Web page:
James Aubuchon’s heart has come a long way in just a year and a half.
A valve in his heart wasn’t opening properly and he needed it replaced.
“I had a heart valve that was fluttering,” the 73-year-old says. After consulting with the team at Altru’s Heart and Vascular Center, he decided to do something about the faulty valve.
“Doctors recommended I had it replaced. So I went for it,” James says.
A Life-Saving Procedure
His care team recommended Transcatheter Aortic Valve Replacement (TAVR). This minimally invasive procedure replaces a narrowed aortic valve that fails to open properly.
“A stenotic valve does not open fully to allow the heart to move the blood in circulation,” said Dr. Jason Go, a cardiologist at Altru. “Patients can have symptoms of heart failure, angina, or syncope. Sometimes, it can lead to sudden death. TAVR allows us to fix the valve, by implanting a new valve, which in turn leads to the relief of these symptoms.”
As part of the procedure, doctors insert a catheter in your leg or chest, and a replacement valve is inserted through the catheter and guided to your heart. We have more information on the procedure available on the Heart and Vascular website.
Candidates for TAVR
“TAVR may be an option for people who are at intermediate or high risk of complications from surgical aortic valve replacement or open-heart surgery,” said Dr. Mikhail Kirnus, a cardiologist at Altru.
“The decision to treat aortic stenosis with TAVR is made after you consult with a team of heart and heart surgery specialists, who work together to determine the best treatment option.”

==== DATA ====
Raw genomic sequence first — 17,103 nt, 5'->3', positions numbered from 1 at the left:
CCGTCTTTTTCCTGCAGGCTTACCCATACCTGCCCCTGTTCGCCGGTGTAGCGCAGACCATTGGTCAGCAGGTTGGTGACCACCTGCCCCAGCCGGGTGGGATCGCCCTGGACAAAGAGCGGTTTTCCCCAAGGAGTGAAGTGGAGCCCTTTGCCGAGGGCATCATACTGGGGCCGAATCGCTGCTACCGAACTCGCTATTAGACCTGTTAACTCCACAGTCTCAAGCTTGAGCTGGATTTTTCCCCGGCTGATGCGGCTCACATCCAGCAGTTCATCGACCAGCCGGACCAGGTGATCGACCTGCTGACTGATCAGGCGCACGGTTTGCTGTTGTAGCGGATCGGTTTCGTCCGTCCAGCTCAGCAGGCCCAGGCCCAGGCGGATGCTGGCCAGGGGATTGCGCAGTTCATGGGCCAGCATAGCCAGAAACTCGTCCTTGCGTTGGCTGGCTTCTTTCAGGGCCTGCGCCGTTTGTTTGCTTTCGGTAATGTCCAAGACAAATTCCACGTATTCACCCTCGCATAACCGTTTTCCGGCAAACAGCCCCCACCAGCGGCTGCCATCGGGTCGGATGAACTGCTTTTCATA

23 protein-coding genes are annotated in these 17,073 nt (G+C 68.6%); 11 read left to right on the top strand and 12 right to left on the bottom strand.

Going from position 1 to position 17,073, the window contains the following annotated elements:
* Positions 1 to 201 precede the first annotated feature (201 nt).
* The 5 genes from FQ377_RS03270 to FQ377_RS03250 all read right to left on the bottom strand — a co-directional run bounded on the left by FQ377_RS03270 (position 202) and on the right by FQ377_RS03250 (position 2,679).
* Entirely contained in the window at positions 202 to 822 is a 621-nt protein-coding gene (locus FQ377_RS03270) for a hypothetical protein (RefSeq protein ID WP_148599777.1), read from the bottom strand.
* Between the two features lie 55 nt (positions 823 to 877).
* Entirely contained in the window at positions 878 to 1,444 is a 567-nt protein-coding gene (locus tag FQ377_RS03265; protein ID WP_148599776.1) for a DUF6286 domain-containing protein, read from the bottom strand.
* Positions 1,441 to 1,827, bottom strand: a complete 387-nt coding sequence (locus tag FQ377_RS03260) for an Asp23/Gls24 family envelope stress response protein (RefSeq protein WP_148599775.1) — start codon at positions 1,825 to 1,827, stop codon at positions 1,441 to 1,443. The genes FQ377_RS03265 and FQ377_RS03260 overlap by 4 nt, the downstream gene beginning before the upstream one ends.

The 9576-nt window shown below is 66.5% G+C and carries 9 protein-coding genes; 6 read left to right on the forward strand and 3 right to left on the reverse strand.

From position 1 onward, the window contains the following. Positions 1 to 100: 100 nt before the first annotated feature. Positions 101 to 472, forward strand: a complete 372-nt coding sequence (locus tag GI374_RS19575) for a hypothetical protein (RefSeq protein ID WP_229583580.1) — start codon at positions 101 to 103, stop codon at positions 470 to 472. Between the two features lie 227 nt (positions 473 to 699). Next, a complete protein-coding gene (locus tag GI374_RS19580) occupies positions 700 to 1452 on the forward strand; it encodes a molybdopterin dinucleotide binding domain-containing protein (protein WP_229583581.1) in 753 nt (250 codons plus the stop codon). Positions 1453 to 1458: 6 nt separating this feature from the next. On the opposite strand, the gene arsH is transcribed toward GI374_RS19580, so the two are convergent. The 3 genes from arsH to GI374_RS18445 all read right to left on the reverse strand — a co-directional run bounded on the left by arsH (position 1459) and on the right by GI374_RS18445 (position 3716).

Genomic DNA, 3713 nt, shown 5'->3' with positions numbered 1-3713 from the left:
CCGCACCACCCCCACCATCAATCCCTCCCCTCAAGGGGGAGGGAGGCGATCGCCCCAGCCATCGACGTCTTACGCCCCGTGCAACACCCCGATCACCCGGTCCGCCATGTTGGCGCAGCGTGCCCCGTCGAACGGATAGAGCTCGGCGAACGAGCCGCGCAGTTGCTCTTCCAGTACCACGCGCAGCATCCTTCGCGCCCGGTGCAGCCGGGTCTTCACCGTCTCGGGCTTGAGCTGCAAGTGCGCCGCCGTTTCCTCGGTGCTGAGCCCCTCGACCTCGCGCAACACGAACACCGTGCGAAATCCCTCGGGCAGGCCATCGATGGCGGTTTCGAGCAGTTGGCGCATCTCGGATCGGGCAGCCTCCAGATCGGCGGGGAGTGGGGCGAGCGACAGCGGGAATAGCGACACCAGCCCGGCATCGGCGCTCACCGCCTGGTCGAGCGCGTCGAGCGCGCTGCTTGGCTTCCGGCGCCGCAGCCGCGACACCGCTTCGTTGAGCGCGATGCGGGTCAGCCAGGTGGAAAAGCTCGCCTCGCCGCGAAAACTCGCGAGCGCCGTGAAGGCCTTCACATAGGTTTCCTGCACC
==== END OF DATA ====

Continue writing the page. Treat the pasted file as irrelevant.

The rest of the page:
Staying Close to Home
When it came time for him to drive down from his home in Drayton, James thought about the history he was making with his care team. James was the first patient to undergo this procedure at Altru.
“It was great,” James says. “I’ve never had any problems at all. My relationship with the Heart and Vascular Team made me feel comfortable.”
Being so close to home after having a complex heart procedure, is a perk many patients appreciate.
“TAVR helps us treat our patients without the need for referral elsewhere and allows our patients to remain local,” said Dr. Go. “Altru is at the forefront of cutting-edge cardiac care.”
Less than 48 hours later, James was out of the hospital and back home.
“Knowing that my heart is not going to give out, because of the previous valve, let me lead a normal life and not worry about it,” James says.
The first TAVR in a human was done on April 16, 2002, in Rouen, France.
“During that time, TAVR was only done as an experimental procedure for surgically inoperable patients,” says Dr. Go. He is one of the providers who first trained in TAVR procedures in 2010.
“Throughout the years, TAVR was approved for less critically ill patients from non-operable to severe risk, to moderate risk, and now to low-risk patients,” says Dr. Go.
TAVR is now approved for any patient that meets the criteria for severe aortic stenosis.
When the first TAVR procedures were done at Altru, patients had to be under general anesthesia. Currently, the procedure is done with patients fully awake and only receiving conscious sedation.
“The amount of sedation is so little that I can talk to patients while they get their valve replaced,” said Dr. Go. “I remember a moment, during a procedure when I asked the nurse for the patient’s weight and the patient answered the question herself.”
100 TAVR Procedures
In January 2021, Altru’s 100th patient had their TAVR procedure. The Heart and Vascular Team welcomed James back for a special visit.
Helping 100 hearts heal has been a gift not just for patients but for providers.
“It is a great feeling,” says Dr. Go. “I have long wanted to deliver this care to our patients in the region, ever since I started here.”
Twenty months later, James still recommends the procedure to people he meets. James says Altru’s Heart and Vascular team is world-class.
“If you get recommended to have this procedure to save your life or your heart, go for it,” James says. “It’s very easy to do. I was out of the hospital in less than two days. I didn’t have to restrict my motion or change any part of my life.”